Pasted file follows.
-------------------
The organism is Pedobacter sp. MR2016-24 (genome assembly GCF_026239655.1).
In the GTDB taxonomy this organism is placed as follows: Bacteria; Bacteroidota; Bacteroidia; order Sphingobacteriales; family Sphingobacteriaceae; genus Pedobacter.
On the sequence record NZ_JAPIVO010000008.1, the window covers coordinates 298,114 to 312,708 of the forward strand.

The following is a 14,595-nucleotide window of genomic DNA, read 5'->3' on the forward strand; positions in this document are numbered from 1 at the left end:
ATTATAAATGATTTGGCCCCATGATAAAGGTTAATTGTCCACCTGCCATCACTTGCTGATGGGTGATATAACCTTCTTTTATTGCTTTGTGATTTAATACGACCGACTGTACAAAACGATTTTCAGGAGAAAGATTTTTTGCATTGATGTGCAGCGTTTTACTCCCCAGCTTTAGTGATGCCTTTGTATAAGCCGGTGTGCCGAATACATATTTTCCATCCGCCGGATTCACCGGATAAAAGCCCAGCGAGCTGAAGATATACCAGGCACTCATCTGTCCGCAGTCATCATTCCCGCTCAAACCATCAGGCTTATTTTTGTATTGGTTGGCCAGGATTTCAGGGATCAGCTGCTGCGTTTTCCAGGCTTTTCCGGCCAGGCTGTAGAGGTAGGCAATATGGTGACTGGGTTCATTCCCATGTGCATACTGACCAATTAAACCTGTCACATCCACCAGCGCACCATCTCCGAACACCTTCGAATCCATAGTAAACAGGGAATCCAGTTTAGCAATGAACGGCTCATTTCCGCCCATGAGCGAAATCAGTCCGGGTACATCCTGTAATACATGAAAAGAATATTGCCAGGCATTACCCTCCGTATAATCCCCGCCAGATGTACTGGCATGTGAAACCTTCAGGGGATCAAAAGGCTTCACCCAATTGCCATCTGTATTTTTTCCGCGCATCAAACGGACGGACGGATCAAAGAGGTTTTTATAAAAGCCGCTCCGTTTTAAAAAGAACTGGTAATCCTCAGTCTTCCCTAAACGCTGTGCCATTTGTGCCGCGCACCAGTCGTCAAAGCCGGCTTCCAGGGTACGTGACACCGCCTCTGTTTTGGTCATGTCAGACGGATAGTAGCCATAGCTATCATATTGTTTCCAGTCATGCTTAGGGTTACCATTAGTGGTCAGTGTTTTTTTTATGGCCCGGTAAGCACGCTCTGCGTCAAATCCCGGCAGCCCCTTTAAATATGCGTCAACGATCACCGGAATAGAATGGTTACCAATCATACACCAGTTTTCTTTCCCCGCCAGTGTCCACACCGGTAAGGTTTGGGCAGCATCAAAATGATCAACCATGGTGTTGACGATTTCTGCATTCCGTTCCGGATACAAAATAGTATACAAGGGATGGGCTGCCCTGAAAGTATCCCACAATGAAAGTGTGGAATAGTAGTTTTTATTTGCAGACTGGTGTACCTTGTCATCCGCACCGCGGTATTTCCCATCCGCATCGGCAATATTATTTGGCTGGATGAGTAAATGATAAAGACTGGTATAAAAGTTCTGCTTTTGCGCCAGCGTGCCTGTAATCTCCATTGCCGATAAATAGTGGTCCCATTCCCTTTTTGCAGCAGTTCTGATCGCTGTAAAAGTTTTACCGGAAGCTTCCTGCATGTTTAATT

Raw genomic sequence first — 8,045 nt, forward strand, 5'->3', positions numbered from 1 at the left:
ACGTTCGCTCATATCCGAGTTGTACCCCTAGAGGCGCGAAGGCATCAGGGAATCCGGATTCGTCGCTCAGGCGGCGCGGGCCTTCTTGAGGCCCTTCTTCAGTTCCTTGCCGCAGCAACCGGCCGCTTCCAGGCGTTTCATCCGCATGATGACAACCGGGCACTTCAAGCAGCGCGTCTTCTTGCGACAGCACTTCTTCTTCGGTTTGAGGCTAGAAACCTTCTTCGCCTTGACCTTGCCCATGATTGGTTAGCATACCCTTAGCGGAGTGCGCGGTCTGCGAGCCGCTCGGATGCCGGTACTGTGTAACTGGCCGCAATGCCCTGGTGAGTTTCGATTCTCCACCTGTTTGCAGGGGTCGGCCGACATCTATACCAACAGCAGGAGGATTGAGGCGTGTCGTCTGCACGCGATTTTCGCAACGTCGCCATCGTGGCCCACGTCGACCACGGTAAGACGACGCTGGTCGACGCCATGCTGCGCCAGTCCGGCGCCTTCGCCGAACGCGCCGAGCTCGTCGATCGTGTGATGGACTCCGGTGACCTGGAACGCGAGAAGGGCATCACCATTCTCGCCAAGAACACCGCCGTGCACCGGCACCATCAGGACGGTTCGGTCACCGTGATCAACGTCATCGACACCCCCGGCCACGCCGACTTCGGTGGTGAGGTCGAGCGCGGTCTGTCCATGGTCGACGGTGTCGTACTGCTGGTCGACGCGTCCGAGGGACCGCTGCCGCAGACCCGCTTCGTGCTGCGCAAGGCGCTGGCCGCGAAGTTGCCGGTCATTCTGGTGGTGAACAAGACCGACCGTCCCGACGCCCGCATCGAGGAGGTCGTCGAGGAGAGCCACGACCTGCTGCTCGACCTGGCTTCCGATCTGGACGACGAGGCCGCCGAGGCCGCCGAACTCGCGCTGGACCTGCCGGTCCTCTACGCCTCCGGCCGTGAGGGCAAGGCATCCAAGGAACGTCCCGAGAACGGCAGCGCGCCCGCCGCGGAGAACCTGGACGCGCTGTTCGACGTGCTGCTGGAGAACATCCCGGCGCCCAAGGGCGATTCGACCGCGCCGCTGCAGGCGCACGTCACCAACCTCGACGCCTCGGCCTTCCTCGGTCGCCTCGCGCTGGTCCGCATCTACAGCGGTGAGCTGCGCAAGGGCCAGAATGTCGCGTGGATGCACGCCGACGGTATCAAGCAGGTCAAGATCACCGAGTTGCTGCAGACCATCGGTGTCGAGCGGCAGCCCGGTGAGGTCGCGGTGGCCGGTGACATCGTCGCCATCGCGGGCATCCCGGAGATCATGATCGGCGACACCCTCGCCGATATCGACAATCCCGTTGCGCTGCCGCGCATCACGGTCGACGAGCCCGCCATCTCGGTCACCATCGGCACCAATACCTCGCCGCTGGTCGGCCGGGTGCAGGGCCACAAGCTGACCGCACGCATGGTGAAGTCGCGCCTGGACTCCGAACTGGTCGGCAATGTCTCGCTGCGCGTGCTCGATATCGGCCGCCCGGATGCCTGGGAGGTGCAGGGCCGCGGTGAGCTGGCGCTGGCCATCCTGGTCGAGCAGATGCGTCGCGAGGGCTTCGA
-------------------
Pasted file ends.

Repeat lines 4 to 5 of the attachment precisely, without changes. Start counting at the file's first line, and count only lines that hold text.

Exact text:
The following is a 14,595-nucleotide window of genomic DNA, read 5'->3' on the forward strand; positions in this document are numbered from 1 at the left end:
ATTATAAATGATTTGGCCCCATGATAAAGGTTAATTGTCCACCTGCCATCACTTGCTGATGGGTGATATAACCTTCTTTTATTGCTTTGTGATTTAATACGACCGACTGTACAAAACGATTTTCAGGAGAAAGATTTTTTGCATTGATGTGCAGCGTTTTACTCCCCAGCTTTAGTGATGCCTTTGTATAAGCCGGTGTGCCGAATACATATTTTCCATCCGCCGGATTCACCGGATAAAAGCCCAGCGAGCTGAAGATATACCAGGCACTCATCTGTCCGCAGTCATCATTCCCGCTCAAACCATCAGGCTTATTTTTGTATTGGTTGGCCAGGATTTCAGGGATCAGCTGCTGCGTTTTCCAGGCTTTTCCGGCCAGGCTGTAGAGGTAGGCAATATGGTGACTGGGTTCATTCCCATGTGCATACTGACCAATTAAACCTGTCACATCCACCAGCGCACCATCTCCGAACACCTTCGAATCCATAGTAAACAGGGAATCCAGTTTAGCAATGAACGGCTCATTTCCGCCCATGAGCGAAATCAGTCCGGGTACATCCTGTAATACATGAAAAGAATATTGCCAGGCATTACCCTCCGTATAATCCCCGCCAGATGTACTGGCATGTGAAACCTTCAGGGGATCAAAAGGCTTCACCCAATTGCCATCTGTATTTTTTCCGCGCATCAAACGGACGGACGGATCAAAGAGGTTTTTATAAAAGCCGCTCCGTTTTAAAAAGAACTGGTAATCCTCAGTCTTCCCTAAACGCTGTGCCATTTGTGCCGCGCACCAGTCGTCAAAGCCGGCTTCCAGGGTACGTGACACCGCCTCTGTTTTGGTCATGTCAGACGGATAGTAGCCATAGCTATCATATTGTTTCCAGTCATGCTTAGGGTTACCATTAGTGGTCAGTGTTTTTTTTATGGCCCGGTAAGCACGCTCTGCGTCAAATCCCGGCAGCCCCTTTAAATATGCGTCAACGATCACCGGAATAGAATGGTTACCAATCATACACCAGTTTTCTTTCCCCGCCAGTGTCCACACCGGTAAGGTTTGGGCAGCATCAAAATGATCAACCATGGTGTTGACGATTTCTGCATTCCGTTCCGGATACAAAATAGTATACAAGGGATGGGCTGCCCTGAAAGTATCCCACAATGAAAGTGTGGAATAGTAGTTTTTATTTGCAGACTGGTGTACCTTGTCATCCGCACCGCGGTATTTCCCATCCGCATCGGCAATATTATTTGGCTGGATGAGTAAATGATAAAGACTGGTATAAAAGTTCTGCTTTTGCGCCAGCGTGCCTGTAATCTCCATTGCCGATAAATAGTGGTCCCATTCCCTTTTTGCAGCAGTTCTGATCGCTGTAAAAGTTTTACCGGAAGCTTCCTGCATGTTTAATT